The life of Sarah was 100 years, and 20 years, and seven years; these were the years of the life of Sarah. (Bereishis 23:1)
Rashi explains the unusual repetition of the word year, based upon the midrash, to mean that each age has its own significance: at 100 Sarah was as sinless as someone at the age of 20, and at the age of 20, she was as beautiful as someone at the age of 7. In other words, Sarah Imeinu died a spiritually and physically beautiful woman, at the age of 127.
Even though this is being said about a righteous woman, it can apply equally to a righteous man as well, since physical beauty, from a Torah perspective, is also a function of spiritual beauty. For, unlike with respect to other cultures, Torah does not separate the two when it comes to human beings, because to the Torah, physical perfection means little if it is not backed up by spiritual perfection.
Having said that, I would like to personally dedicate this week’s parshah sheet to such a man, Rabbi Eli Moshe Gross, zt”l, who passed away (Cheshvan 11/October 29: the yarzheit of Rachel Imeinu), after fighting cancer for about a year. He was only 54 years old when Shamayim took him, the father of 9 children, several grandchildren, bli ayin hara, may they all live long and healthy lives, and the Executive Director of the Bais Ya’akov in Toronto.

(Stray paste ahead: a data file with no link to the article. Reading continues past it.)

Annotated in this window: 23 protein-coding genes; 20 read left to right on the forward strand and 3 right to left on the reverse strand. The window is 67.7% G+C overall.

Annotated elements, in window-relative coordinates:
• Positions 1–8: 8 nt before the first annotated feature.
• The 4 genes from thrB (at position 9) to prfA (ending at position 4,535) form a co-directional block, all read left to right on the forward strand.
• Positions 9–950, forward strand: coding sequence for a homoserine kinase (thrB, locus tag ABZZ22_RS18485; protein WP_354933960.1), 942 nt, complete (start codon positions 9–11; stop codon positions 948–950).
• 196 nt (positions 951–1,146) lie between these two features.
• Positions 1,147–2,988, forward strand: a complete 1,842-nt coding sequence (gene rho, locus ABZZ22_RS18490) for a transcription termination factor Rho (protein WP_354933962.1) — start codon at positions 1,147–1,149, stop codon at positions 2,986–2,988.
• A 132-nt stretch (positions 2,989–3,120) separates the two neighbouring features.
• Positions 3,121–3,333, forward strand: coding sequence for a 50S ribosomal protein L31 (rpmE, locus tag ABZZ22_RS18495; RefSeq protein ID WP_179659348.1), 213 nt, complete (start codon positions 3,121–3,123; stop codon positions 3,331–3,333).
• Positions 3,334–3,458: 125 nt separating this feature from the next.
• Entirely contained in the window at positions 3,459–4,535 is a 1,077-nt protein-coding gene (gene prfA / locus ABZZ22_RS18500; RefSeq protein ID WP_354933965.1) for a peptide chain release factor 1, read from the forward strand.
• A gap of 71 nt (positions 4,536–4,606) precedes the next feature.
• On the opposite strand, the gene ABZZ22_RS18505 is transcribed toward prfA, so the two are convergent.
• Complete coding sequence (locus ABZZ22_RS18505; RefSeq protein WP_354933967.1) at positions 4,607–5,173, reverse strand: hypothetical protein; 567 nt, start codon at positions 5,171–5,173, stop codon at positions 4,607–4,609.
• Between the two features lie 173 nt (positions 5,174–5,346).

And, though normally we reserve such initials-zt”l-which stand for zecher Tzaddik l’brochah-the memory of a righteous person should be for blessing-for righteous Torah leaders, Eli Moshe Gross was such a person, or certainly would have been had he been allowed to live to a ripe old age. He was one of those rare individuals who did so many things right and well, while making it look so natural and never attracting any attention to himself or what he did.
The word “no” was not part of his vocabulary when it came to doing the right thing, and he always had a smile on his face, according to his family, even to his last breath of life.
Eli Moshe was not my blood relative, but it certainly felt as if he was. He was the husband of a first cousin of my wife, both of whom I met while engaged to be married. I am from Toronto, and they lived in Toronto, so I was at their house for Shabbos a few times during those early months of engagement, over 24 years ago. I always enjoyed myself, and I was always impressed by Eli Moshe and his family, and their warmth.